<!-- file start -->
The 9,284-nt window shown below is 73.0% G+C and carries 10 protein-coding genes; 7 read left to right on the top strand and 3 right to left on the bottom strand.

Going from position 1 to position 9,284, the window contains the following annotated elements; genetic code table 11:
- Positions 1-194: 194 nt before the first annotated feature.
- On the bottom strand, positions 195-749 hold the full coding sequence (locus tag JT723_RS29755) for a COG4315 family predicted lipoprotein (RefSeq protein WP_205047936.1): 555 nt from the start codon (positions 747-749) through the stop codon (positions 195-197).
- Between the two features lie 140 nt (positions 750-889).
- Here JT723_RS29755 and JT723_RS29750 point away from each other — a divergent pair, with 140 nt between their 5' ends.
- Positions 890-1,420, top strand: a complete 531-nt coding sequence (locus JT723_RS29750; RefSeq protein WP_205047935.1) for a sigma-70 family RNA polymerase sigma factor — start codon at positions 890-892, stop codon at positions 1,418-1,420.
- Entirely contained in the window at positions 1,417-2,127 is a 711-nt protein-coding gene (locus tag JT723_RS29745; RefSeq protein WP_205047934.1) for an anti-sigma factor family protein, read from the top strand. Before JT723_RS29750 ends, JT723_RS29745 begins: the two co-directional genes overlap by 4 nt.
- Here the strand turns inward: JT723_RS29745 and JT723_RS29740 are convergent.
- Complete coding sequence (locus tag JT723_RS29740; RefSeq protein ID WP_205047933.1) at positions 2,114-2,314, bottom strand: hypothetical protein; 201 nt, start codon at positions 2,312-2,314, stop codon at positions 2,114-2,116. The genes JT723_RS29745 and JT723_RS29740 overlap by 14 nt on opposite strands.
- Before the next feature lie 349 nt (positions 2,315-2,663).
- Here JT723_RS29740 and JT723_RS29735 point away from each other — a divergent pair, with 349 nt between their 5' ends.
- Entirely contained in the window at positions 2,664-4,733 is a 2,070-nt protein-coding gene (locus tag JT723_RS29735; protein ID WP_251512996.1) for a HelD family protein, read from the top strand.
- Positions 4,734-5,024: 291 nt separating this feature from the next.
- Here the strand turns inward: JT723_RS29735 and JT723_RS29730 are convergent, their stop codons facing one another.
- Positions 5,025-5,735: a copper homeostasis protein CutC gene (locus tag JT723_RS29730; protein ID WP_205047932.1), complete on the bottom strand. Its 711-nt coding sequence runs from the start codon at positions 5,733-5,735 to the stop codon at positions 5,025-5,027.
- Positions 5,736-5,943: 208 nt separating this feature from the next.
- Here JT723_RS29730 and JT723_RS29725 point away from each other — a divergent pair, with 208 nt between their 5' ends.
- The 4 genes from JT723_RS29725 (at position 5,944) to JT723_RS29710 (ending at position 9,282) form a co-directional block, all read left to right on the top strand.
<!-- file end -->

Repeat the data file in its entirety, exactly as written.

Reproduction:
The 9,284-nt window shown below is 73.0% G+C and carries 10 protein-coding genes; 7 read left to right on the top strand and 3 right to left on the bottom strand.

Going from position 1 to position 9,284, the window contains the following annotated elements; genetic code table 11:
- Positions 1-194: 194 nt before the first annotated feature.
- On the bottom strand, positions 195-749 hold the full coding sequence (locus tag JT723_RS29755) for a COG4315 family predicted lipoprotein (RefSeq protein WP_205047936.1): 555 nt from the start codon (positions 747-749) through the stop codon (positions 195-197).
- Between the two features lie 140 nt (positions 750-889).
- Here JT723_RS29755 and JT723_RS29750 point away from each other — a divergent pair, with 140 nt between their 5' ends.
- Positions 890-1,420, top strand: a complete 531-nt coding sequence (locus JT723_RS29750; RefSeq protein WP_205047935.1) for a sigma-70 family RNA polymerase sigma factor — start codon at positions 890-892, stop codon at positions 1,418-1,420.
- Entirely contained in the window at positions 1,417-2,127 is a 711-nt protein-coding gene (locus tag JT723_RS29745; RefSeq protein WP_205047934.1) for an anti-sigma factor family protein, read from the top strand. Before JT723_RS29750 ends, JT723_RS29745 begins: the two co-directional genes overlap by 4 nt.
- Here the strand turns inward: JT723_RS29745 and JT723_RS29740 are convergent.
- Complete coding sequence (locus tag JT723_RS29740; RefSeq protein ID WP_205047933.1) at positions 2,114-2,314, bottom strand: hypothetical protein; 201 nt, start codon at positions 2,312-2,314, stop codon at positions 2,114-2,116. The genes JT723_RS29745 and JT723_RS29740 overlap by 14 nt on opposite strands.
- Before the next feature lie 349 nt (positions 2,315-2,663).
- Here JT723_RS29740 and JT723_RS29735 point away from each other — a divergent pair, with 349 nt between their 5' ends.
- Entirely contained in the window at positions 2,664-4,733 is a 2,070-nt protein-coding gene (locus tag JT723_RS29735; protein ID WP_251512996.1) for a HelD family protein, read from the top strand.
- Positions 4,734-5,024: 291 nt separating this feature from the next.
- Here the strand turns inward: JT723_RS29735 and JT723_RS29730 are convergent, their stop codons facing one another.
- Positions 5,025-5,735: a copper homeostasis protein CutC gene (locus tag JT723_RS29730; protein ID WP_205047932.1), complete on the bottom strand. Its 711-nt coding sequence runs from the start codon at positions 5,733-5,735 to the stop codon at positions 5,025-5,027.
- Positions 5,736-5,943: 208 nt separating this feature from the next.
- Here JT723_RS29730 and JT723_RS29725 point away from each other — a divergent pair, with 208 nt between their 5' ends.
- The 4 genes from JT723_RS29725 (at position 5,944) to JT723_RS29710 (ending at position 9,282) form a co-directional block, all read left to right on the top strand.